On the way to Jerusalem he was passing along between Samaria and Galilee. And as he entered a village, he was met by ten lepers...
Wonder why they were hanging out together. Wonder why they came to meet Jesus.
As to the first, my hunch is that shared misery & despair is somehow slightly less miserable. Which, of course, is still true for us today.
As to the second, as lepers, it's quite likely that nobody ever was willing to be "met by 10 lepers." These people were expected to stay away from "regular" "healthy" people. In fact, they were expected to announce their presence from a distance with loud cries & bells & such. "Unclean!" At which point, the other people would steer clear.
...who stood at a distance and lifted up their voices, saying, “Jesus, Master, have mercy on us.”
Put yourself in their shoes. Do you hear the anguish in their cry? In their "standing at a distance"? Can you imagine?
When he saw them he said to them, “Go and show yourselves to the priests.” And as they went they were cleansed.
A rather odd directive, huh? Show yourself to the priests? But what about the illness?? Turns out their biggest need was not to become disease-free after all. (Please re-read that sentence slowly.) Their. biggest. need. was. not. to. become. disease-free. after. all.
Neither was that my biggest need in 2005 (initial cancer diagnosis) & in 2008 (stage IV metastatic melanoma). To be sure, the need for physical healing was all up in my grill then. As it is now, as I face yet another cancer surgery in May. But it was NOT my biggest need, and is not now.
Inner-city Dallas-area pastor Tony Evans once said (paraphrased) "If a man's poor, that's bad. If a man's an addict, that's bad. If a man's hungry, that's bad...But if a man dies without Christ, you just hit him with a blow that he'll never recover from for all of eternity."
This is NOT to minimize the overpowering terrible darkness that is leprosy. (A set of skin diseases that, in that day, were deemed highly contagious & incurable.) There are still leper colonies today, including one over in LA. Of course, stage IV metastatic melanoma is also a dreadful, deadly skin disease that is pretty much considered incurable. One which brings a considerable amount of totally-understandable "Eww, gross!" reactions from folks. Which is why this morning's reading in Luke (note: originally written several weeks back) went straight to my heart... (Important clarification if anyone wonders: I was a believer in the saving grace of Jesus Christ long before I began walking the cancer road. Just so you know.)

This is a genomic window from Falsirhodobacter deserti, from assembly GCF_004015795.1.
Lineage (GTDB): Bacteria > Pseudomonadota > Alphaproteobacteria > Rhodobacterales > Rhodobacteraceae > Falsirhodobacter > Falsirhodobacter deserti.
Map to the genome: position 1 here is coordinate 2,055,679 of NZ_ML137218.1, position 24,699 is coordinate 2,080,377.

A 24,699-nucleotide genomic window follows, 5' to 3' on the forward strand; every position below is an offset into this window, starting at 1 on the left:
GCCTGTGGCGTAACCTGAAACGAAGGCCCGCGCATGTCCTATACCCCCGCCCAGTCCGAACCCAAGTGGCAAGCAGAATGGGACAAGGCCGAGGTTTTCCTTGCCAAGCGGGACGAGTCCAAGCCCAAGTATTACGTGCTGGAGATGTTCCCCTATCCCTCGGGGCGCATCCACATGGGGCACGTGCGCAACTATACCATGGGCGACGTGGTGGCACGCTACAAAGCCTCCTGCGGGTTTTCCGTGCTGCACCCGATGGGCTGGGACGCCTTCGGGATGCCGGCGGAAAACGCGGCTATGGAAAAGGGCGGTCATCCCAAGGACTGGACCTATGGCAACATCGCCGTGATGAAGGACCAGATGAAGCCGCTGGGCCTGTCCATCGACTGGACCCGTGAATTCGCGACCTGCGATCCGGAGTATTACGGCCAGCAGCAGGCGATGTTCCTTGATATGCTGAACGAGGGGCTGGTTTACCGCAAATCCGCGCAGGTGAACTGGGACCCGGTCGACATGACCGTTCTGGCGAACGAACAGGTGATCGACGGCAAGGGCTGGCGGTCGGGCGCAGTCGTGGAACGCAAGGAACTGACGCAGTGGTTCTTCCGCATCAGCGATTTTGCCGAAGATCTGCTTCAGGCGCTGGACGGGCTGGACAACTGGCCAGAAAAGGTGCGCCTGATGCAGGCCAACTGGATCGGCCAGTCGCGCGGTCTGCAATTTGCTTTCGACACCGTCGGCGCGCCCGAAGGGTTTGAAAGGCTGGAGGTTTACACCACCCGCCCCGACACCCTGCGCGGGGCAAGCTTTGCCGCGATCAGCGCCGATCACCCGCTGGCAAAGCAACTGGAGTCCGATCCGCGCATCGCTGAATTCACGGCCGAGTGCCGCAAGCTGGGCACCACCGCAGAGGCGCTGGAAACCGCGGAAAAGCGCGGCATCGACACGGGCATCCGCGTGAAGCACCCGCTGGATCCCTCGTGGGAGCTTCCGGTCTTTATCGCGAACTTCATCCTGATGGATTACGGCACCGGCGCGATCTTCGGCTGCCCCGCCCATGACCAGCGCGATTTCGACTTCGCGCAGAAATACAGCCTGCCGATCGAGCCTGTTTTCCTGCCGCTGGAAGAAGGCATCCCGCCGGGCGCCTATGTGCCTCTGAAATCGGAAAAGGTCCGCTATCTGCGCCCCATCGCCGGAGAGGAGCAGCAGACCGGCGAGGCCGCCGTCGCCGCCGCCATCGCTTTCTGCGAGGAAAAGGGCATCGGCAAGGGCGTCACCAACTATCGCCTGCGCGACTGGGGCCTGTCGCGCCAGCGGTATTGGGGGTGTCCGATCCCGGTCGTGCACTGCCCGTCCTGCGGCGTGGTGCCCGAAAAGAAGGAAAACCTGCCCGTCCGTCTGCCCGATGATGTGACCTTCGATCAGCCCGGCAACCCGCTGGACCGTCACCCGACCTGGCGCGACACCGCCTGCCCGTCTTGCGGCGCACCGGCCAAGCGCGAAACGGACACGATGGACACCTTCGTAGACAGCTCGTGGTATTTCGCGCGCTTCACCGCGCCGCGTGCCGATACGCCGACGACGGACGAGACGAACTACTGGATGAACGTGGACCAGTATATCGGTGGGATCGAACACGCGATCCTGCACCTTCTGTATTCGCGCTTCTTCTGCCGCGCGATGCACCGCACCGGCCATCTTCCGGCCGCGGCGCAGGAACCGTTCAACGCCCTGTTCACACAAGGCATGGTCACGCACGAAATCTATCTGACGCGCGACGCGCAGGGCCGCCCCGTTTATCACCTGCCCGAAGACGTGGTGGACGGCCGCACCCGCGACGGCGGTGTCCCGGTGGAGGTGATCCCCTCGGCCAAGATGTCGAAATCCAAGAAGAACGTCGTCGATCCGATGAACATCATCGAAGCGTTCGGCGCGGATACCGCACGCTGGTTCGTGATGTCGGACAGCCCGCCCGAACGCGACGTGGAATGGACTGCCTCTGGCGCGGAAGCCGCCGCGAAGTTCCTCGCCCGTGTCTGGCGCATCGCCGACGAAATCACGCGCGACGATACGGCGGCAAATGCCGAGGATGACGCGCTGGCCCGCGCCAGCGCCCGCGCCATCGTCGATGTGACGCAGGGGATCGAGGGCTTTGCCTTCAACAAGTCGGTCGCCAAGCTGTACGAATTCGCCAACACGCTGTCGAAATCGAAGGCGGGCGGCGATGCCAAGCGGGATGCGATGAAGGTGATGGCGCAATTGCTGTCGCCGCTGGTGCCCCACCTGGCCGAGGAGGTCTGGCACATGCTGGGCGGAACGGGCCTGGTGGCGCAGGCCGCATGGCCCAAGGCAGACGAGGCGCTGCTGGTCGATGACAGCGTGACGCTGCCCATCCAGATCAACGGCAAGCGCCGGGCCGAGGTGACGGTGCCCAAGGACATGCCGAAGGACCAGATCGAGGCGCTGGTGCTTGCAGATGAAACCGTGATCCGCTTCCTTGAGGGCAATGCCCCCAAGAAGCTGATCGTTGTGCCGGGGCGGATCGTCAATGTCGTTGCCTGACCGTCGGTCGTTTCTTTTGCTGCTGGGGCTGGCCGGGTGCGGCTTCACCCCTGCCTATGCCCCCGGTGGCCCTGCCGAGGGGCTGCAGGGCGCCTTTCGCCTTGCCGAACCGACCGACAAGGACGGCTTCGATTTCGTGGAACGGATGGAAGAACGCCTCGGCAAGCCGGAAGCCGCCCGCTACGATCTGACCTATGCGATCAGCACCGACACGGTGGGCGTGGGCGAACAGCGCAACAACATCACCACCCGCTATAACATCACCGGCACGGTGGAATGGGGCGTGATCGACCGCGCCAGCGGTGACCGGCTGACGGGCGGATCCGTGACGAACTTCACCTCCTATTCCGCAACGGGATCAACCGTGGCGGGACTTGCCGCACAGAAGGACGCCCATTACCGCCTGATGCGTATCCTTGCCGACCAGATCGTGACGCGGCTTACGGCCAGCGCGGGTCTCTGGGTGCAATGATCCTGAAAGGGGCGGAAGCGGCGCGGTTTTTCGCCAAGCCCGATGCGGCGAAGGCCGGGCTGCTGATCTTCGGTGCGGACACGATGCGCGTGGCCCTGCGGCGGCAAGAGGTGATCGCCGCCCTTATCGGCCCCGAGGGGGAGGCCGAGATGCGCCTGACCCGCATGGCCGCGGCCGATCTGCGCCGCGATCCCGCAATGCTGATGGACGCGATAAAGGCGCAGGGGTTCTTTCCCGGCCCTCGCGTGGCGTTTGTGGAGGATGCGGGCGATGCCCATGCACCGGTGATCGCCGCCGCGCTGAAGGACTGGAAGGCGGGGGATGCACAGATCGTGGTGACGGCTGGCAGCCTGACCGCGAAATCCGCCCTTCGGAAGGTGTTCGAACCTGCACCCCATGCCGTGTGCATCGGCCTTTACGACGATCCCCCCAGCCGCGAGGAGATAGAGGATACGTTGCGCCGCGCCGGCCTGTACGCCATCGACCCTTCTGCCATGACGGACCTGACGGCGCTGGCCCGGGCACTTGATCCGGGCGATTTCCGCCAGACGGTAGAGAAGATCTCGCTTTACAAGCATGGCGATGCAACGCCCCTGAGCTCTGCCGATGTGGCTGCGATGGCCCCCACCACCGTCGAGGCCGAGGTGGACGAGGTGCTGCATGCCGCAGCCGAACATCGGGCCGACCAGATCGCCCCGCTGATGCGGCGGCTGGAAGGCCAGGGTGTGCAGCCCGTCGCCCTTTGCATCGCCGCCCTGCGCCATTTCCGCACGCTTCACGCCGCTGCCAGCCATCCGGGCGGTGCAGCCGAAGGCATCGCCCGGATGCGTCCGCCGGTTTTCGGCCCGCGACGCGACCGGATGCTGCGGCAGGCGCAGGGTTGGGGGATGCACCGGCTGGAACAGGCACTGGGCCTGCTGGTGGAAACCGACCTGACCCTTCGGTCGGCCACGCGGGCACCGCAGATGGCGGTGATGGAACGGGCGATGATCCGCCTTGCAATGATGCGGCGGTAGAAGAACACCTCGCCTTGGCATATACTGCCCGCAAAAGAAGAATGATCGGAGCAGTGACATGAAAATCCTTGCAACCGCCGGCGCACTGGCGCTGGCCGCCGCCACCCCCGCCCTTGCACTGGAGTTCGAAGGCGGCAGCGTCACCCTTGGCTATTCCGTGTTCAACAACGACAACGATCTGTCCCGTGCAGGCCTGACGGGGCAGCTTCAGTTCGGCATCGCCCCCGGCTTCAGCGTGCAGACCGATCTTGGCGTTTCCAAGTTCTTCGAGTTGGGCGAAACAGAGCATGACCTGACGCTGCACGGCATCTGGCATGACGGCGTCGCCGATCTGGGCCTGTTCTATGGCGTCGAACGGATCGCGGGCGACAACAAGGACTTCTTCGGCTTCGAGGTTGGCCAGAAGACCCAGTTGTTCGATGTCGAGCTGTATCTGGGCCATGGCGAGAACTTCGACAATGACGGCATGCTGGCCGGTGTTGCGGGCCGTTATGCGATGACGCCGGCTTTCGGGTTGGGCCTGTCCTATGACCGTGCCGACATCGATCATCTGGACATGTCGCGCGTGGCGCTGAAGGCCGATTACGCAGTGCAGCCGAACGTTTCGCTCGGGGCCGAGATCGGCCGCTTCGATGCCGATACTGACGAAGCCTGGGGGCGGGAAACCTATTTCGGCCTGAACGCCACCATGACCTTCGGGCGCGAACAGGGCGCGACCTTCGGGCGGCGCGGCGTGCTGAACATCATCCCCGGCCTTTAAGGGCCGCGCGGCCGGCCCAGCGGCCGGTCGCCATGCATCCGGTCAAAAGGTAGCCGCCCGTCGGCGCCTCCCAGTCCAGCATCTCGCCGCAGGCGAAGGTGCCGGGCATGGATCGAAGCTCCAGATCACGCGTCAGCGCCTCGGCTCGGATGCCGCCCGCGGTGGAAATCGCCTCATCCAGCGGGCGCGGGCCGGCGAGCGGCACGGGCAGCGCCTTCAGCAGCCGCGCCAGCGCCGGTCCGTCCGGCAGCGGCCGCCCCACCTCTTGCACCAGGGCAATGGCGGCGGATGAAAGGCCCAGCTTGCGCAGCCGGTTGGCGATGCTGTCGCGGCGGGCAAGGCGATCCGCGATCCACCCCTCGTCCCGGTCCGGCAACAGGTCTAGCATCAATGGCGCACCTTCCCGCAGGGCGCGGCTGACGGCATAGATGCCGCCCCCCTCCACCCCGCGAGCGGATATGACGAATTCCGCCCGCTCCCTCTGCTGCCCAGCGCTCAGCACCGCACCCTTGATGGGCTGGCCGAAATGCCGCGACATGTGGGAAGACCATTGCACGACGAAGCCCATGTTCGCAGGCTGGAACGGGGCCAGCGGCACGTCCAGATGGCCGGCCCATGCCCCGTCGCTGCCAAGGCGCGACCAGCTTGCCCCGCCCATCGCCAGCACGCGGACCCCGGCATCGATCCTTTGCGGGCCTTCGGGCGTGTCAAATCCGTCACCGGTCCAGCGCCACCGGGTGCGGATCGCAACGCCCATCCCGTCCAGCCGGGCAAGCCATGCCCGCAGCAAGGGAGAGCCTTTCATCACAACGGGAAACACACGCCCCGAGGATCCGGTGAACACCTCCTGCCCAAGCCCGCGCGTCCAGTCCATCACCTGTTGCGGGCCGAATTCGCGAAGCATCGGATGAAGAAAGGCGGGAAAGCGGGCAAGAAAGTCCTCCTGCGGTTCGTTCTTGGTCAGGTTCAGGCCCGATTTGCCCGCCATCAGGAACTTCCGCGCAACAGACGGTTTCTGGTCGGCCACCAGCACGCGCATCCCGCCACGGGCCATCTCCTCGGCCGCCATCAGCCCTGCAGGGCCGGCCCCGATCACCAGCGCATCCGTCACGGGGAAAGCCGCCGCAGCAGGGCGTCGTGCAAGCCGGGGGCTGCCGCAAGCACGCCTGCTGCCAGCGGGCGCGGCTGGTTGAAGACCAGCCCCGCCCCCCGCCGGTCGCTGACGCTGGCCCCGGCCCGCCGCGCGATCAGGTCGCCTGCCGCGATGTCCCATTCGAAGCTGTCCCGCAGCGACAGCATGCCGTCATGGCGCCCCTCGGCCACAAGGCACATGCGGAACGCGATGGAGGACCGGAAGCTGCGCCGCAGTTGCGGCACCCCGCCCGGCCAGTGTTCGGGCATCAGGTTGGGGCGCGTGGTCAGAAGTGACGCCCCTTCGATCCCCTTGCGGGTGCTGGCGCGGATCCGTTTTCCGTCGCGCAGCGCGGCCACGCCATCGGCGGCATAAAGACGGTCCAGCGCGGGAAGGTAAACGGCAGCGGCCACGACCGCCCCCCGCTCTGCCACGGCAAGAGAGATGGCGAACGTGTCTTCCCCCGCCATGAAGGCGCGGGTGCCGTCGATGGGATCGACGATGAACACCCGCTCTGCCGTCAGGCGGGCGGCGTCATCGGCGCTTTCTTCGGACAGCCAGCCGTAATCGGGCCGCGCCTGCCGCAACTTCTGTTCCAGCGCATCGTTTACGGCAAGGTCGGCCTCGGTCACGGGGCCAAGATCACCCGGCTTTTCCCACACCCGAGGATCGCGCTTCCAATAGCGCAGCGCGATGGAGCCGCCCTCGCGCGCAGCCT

Then one of them, when he saw that he was healed, turned back, praising God with a loud voice; and he fell on his face at Jesus' feet, giving him thanks. Now he was a Samaritan.
Note that Luke's account picks up with the lepers enroute to attend to their religious duties. Note also that attending to their religious duties was surely a command that seemed very bizarre & misplaced to them. But they were obedient anyway. (Pause to let this sink in & be applied...They. Were. Obedient. Anyway.) Are we, or does our obedience depend upon the "reasonableness" or "propriety" of the request? Yeah, I didn't like my answer either.
"One of them"...One. Out of ten. What did he do? Turned back to express his thanks. While praising God. (Pause again to let this one sink in & be applied too...)
One more thing: the one was a Samaritan. Which means he was not to be part of "polite society." He was to be considered an outcast. Basically, racism & cultural bias were deeply against him. And yet, (a) he did what was commanded, and (b) he alone was thankful.
Then Jesus answered, “Were not ten cleansed? Where are the nine? Was no one found to return and give praise to God except this foreigner?”
Wonder where the rest—the "proper" people who were religiously observant & accepted by society—were...
And he said to him, “Rise and go your way; your faith has made you well.” (Bold & italic stuff throughout this post is taken from Luke 17:11-19)
Note that the outcast was commended for his faith. Note that he was told to rise & go his way. Note that all 10 were healed, but only one was commended for his faith. Note further that the 10 were healed before there was any evidence of #10's faith. (Well, except for their initial cries for mercy).
Am I the 10th leper?
Am I the one who turns back to say "Thank you, Jesus, for my healing!"? The one who is commended for great faith? The one who marvels for the rest of his days at his healing?
Or am I one of the 9? The regular, entitled, ungrateful crowd? Am I like so many who, upon receiving miraculous healing, react with something like "Finally! About dadburn time!" Who feel entitled to good health 24/7/365. (entitled based on what, I haven't a clue...) Who never really acknowledge Jehovah Shammah—The Lord Who Heals. Who never say 'Thanks."
Much to ponder in Luke 17.
Join me in pondering, won't you?
And please pray for this blogging leper to be the 10th one & not one of the 9.